The NPD Group's 2009 Household Penetration Study found that Mac home marketshare has crossed the double digit threshold, up from 9 percent in 2008. However, most Macs live in a "mixed system environment," the study said, with 85 percent of Mac homes having a Windows machine as well.
"Multiple computer ownership is a common thread in Apple computer households, with 66 percent of households owning three or more computers, compared to just 29 percent of Windows PC households," the company said. "Apple owning households are decidedly more mobile as well, with 72 percent of them owning a notebook, whereas only 50 percent of households that have a Windows PC own a notebook."
The study found that Mac owners have more computers than the average consumer, and that extends over to other types of electronics, including iPods and navigation systems. Of those surveyed, 36 percent of computer owners had an iPod. The share among Mac owners, though, was 63 percent. Similarly, while 12 percent of computer-owning households have a digital SLR camera, the total is 32 percent for Mac homes.
The survey was of more than 2,300 online panelists.
"While Apple owners tend to own more computers and more electronics devices, there is also a high correlation among Apple owners and more affluent consumer households, said Stephen Baker, vice president of industry analysis. "Thirty-six percent of Apple computer owners reported household incomes greater than $100,000, compared to 21 percent of all consumers.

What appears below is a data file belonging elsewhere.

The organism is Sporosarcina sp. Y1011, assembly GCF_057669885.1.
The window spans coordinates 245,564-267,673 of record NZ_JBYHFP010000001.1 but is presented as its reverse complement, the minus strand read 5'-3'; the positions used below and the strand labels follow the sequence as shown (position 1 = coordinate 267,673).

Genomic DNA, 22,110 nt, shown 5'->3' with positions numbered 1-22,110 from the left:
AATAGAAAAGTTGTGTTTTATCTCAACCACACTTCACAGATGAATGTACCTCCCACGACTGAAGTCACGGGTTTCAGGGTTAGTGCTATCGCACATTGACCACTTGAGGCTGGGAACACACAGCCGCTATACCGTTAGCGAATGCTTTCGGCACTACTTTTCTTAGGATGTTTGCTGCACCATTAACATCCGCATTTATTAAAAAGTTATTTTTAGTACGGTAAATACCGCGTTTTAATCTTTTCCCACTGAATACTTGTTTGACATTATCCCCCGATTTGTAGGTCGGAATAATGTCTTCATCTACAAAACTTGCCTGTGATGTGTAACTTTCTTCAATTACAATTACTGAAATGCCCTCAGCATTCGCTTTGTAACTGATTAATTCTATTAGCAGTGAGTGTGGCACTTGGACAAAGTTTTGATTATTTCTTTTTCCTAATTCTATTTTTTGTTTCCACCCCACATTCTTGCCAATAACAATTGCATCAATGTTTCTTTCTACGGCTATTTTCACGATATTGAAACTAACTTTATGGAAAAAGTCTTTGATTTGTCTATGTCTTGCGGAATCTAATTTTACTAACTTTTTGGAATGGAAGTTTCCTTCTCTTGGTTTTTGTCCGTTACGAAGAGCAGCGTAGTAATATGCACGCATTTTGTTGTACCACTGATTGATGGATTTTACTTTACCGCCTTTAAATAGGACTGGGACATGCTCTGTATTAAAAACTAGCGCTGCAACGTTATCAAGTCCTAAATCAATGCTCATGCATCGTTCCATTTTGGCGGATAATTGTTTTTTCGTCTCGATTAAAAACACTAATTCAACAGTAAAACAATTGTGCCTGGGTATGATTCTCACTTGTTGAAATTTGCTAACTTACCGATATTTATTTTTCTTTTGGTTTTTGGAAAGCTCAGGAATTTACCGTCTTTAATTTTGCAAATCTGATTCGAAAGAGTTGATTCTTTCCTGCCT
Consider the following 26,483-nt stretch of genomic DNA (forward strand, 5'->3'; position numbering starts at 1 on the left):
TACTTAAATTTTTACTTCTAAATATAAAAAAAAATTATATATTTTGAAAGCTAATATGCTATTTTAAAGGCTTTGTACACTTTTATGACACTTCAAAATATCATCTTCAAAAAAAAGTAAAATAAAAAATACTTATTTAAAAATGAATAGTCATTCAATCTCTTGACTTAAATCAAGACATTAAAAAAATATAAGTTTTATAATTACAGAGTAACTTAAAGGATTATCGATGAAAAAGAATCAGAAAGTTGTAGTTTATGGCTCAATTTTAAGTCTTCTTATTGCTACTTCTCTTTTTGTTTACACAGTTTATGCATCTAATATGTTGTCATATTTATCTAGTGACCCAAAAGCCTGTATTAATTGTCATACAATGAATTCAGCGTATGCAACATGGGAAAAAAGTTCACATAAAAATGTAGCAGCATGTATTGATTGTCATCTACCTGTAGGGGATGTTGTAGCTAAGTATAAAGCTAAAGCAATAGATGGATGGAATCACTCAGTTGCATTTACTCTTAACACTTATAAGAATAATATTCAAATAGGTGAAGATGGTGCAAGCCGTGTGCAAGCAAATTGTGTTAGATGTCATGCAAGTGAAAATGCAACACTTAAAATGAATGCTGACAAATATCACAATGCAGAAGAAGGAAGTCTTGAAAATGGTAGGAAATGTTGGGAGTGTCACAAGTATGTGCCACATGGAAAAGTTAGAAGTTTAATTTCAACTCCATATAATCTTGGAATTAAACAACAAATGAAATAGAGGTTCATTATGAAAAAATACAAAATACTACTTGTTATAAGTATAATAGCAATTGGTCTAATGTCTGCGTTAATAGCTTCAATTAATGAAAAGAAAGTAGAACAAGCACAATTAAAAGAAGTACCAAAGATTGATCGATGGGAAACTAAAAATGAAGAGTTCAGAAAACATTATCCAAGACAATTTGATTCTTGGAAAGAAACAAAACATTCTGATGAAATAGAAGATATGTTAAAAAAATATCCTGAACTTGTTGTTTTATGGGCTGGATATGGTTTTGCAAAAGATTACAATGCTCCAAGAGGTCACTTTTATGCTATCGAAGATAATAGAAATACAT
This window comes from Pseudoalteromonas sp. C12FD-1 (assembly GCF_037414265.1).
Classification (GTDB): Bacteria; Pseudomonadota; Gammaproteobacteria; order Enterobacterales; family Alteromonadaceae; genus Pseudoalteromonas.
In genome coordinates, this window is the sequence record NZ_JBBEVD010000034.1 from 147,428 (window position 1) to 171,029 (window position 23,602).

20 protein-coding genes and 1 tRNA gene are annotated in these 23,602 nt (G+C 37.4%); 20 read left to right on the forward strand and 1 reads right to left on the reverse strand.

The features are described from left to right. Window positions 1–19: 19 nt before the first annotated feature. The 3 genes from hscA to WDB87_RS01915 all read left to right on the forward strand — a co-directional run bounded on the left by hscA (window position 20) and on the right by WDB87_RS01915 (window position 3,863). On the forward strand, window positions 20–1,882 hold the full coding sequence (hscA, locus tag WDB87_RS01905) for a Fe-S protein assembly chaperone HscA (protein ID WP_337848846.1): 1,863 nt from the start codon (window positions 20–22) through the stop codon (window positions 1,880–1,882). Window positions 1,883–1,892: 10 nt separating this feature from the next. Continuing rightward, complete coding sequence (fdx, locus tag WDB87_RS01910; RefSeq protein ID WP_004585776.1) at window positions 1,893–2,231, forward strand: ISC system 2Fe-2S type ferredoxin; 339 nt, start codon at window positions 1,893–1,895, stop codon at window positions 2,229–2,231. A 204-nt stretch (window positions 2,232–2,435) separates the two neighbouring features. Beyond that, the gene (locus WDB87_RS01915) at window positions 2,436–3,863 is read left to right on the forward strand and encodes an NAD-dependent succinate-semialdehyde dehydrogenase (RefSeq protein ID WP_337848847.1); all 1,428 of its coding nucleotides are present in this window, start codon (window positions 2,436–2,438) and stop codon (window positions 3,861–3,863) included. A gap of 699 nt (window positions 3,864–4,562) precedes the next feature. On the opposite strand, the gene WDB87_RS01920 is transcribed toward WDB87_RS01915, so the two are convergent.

He added: "With a higher household income, though, it's not a surprise that those consumers are making more electronics purchases. "The average Apple household owns 48 CE devices whereas the average computer household owns about 24. Apple household owners' actions and purchases can be used by the industry as leading indicators for hot new products and adoption."
In September, NPD Group reported that Snow Leopard, Apple's latest operating system upgrade, was off to a swift sales start. Mac OS X 10.6 had initial sales twice as high as its predecessor, Leopard, and four times better than Tiger. The study credited Snow Leopard's competitive $29 price for its strong start.
Recent new data found that total online share of Mac systems grew 5 percent in September, following the release of Snow Leopard. That study found that the total worldwide online presence of Macs was a 5.12 percent share.